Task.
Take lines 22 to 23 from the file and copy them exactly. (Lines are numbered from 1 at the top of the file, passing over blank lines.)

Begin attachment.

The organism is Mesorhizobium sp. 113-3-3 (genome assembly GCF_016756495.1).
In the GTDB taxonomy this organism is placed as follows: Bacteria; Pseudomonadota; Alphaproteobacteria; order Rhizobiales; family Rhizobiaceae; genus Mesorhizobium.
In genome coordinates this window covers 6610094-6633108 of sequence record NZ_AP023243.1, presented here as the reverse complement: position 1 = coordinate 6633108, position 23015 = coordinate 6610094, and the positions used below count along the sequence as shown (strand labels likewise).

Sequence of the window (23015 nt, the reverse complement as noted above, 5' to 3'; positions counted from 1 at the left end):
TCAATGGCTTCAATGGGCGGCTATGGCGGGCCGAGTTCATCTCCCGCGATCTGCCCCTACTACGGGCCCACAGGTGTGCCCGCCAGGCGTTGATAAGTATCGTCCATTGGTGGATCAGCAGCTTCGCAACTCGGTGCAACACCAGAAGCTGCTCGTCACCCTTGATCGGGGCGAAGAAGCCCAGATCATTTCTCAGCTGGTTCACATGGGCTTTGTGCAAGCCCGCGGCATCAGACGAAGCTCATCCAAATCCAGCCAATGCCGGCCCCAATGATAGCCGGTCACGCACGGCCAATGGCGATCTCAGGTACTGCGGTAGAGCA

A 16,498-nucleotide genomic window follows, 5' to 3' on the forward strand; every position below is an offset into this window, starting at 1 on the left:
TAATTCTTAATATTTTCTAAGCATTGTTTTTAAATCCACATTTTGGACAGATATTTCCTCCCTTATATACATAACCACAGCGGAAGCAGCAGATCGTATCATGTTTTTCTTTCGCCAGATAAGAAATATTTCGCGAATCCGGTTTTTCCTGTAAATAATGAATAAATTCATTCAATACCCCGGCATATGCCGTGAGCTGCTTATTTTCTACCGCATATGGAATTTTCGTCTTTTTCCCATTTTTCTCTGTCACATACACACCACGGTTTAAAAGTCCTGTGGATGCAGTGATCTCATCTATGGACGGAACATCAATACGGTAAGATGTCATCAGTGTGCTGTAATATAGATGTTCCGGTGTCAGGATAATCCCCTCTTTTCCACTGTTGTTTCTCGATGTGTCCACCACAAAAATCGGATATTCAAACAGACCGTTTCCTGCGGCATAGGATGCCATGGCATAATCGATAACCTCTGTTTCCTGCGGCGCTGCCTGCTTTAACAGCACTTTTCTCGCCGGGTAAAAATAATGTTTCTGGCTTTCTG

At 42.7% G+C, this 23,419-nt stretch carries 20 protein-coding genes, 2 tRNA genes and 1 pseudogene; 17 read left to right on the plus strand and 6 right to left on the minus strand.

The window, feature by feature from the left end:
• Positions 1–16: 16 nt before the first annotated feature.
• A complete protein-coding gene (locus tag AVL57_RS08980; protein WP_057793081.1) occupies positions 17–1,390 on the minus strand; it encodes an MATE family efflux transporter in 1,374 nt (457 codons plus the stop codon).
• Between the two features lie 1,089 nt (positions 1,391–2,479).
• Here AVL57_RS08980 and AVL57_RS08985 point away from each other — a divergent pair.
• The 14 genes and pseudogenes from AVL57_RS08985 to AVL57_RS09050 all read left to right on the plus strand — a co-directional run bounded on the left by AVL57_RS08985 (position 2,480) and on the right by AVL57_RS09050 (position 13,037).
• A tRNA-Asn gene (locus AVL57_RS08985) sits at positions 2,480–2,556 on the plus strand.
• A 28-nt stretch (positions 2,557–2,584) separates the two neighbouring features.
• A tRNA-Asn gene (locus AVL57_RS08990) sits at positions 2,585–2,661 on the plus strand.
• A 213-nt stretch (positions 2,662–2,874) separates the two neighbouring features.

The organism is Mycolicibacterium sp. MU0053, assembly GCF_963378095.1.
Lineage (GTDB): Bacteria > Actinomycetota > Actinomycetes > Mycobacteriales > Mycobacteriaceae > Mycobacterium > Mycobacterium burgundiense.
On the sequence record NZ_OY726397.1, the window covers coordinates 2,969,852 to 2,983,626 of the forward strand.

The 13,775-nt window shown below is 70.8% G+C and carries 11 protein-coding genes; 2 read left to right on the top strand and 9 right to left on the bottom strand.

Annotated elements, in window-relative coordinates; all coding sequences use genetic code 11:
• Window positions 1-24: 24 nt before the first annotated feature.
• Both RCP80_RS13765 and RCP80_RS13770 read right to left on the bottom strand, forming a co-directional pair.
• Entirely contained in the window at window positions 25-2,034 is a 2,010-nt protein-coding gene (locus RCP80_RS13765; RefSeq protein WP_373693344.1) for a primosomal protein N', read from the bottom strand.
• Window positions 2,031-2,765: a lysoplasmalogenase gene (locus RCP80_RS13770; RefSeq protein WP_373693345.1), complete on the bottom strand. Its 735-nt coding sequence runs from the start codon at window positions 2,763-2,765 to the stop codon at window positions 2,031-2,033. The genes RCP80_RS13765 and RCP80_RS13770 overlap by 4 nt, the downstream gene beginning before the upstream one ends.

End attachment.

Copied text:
The 13,775-nt window shown below is 70.8% G+C and carries 11 protein-coding genes; 2 read left to right on the top strand and 9 right to left on the bottom strand.

Annotated elements, in window-relative coordinates; all coding sequences use genetic code 11: